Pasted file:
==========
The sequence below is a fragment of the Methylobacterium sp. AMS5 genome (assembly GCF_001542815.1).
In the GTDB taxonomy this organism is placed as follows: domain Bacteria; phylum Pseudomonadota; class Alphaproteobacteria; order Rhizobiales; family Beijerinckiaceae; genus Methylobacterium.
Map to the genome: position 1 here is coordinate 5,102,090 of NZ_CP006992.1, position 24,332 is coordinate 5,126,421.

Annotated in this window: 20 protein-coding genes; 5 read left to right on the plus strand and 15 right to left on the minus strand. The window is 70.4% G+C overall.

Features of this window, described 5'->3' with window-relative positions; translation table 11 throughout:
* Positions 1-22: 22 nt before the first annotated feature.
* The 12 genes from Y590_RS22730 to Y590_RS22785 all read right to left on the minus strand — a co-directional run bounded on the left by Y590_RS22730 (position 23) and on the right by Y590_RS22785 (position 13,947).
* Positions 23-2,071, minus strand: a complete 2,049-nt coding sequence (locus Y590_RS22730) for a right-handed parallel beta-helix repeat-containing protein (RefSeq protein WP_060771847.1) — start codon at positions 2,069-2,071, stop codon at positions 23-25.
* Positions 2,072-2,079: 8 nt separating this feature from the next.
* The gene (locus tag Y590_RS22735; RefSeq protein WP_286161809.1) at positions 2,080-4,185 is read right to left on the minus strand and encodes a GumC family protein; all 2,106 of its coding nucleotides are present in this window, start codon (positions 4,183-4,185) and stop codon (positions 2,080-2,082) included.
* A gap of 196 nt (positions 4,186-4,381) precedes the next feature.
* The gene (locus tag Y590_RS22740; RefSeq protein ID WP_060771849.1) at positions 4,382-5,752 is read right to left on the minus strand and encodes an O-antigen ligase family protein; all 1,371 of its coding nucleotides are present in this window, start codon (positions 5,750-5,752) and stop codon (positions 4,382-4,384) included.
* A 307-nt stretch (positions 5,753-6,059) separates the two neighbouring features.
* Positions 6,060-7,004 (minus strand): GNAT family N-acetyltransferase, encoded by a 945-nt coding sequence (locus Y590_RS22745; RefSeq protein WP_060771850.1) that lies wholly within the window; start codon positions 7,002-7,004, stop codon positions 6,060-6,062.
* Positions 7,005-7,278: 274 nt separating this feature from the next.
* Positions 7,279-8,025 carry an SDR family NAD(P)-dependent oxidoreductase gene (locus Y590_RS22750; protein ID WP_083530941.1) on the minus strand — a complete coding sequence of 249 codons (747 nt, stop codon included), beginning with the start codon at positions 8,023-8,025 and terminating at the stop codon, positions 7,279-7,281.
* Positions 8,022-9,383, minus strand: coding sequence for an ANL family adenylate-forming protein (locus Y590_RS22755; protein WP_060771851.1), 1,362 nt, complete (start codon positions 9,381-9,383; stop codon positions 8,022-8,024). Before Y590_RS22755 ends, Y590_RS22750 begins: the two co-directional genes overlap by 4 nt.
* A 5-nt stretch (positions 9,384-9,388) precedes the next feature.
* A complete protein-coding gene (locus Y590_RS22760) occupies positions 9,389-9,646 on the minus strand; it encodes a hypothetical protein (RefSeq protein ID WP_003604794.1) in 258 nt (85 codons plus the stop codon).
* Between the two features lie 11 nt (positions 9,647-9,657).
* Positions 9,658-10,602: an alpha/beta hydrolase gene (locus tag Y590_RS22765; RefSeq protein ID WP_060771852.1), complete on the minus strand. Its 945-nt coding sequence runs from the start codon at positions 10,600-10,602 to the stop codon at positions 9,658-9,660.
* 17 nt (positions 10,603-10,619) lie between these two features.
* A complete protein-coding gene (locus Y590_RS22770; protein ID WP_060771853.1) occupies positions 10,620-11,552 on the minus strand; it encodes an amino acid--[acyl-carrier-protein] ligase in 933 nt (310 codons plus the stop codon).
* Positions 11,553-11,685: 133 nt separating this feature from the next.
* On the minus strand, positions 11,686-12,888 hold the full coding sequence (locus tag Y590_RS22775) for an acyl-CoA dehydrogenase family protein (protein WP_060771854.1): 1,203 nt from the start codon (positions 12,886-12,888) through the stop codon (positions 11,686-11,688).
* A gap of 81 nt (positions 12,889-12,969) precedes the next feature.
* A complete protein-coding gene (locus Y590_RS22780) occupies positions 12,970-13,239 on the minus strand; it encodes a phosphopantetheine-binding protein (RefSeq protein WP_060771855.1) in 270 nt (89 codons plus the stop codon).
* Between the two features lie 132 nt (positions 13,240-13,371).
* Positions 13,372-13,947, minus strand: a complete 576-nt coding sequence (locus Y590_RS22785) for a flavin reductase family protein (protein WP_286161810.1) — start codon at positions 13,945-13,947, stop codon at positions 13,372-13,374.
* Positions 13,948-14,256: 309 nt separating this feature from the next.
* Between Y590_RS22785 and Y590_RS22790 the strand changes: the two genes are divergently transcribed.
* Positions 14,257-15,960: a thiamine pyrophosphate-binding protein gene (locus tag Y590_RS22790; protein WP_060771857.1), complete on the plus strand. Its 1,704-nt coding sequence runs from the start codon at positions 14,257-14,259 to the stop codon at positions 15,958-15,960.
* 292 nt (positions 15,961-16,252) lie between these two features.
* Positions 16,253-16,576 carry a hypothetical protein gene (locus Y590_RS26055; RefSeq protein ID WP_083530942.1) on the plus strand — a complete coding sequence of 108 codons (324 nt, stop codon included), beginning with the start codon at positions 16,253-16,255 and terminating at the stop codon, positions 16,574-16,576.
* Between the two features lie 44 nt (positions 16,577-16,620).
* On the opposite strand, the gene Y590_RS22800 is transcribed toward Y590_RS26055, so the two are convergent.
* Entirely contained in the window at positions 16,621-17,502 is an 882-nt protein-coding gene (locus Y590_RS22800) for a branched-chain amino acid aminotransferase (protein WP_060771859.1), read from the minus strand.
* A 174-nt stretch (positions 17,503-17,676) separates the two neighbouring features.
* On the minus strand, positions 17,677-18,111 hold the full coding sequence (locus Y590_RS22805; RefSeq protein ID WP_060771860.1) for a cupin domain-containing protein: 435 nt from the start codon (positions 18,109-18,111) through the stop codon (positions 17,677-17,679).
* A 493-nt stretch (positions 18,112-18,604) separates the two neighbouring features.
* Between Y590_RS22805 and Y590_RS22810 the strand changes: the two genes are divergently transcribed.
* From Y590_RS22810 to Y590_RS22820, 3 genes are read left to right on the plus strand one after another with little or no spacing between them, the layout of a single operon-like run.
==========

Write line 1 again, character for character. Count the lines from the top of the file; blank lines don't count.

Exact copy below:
The sequence below is a fragment of the Methylobacterium sp. AMS5 genome (assembly GCF_001542815.1).